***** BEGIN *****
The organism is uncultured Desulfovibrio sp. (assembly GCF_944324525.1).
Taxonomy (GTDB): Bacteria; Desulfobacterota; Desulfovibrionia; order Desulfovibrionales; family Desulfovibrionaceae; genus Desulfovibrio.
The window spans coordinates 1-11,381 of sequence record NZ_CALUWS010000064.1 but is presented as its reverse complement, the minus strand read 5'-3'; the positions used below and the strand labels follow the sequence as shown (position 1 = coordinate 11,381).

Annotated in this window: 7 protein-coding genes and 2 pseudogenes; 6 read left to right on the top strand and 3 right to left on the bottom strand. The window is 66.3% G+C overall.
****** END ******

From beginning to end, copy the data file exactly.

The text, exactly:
The organism is uncultured Desulfovibrio sp. (assembly GCF_944324525.1).
Taxonomy (GTDB): Bacteria; Desulfobacterota; Desulfovibrionia; order Desulfovibrionales; family Desulfovibrionaceae; genus Desulfovibrio.
The window spans coordinates 1-11,381 of sequence record NZ_CALUWS010000064.1 but is presented as its reverse complement, the minus strand read 5'-3'; the positions used below and the strand labels follow the sequence as shown (position 1 = coordinate 11,381).

Annotated in this window: 7 protein-coding genes and 2 pseudogenes; 6 read left to right on the top strand and 3 right to left on the bottom strand. The window is 66.3% G+C overall.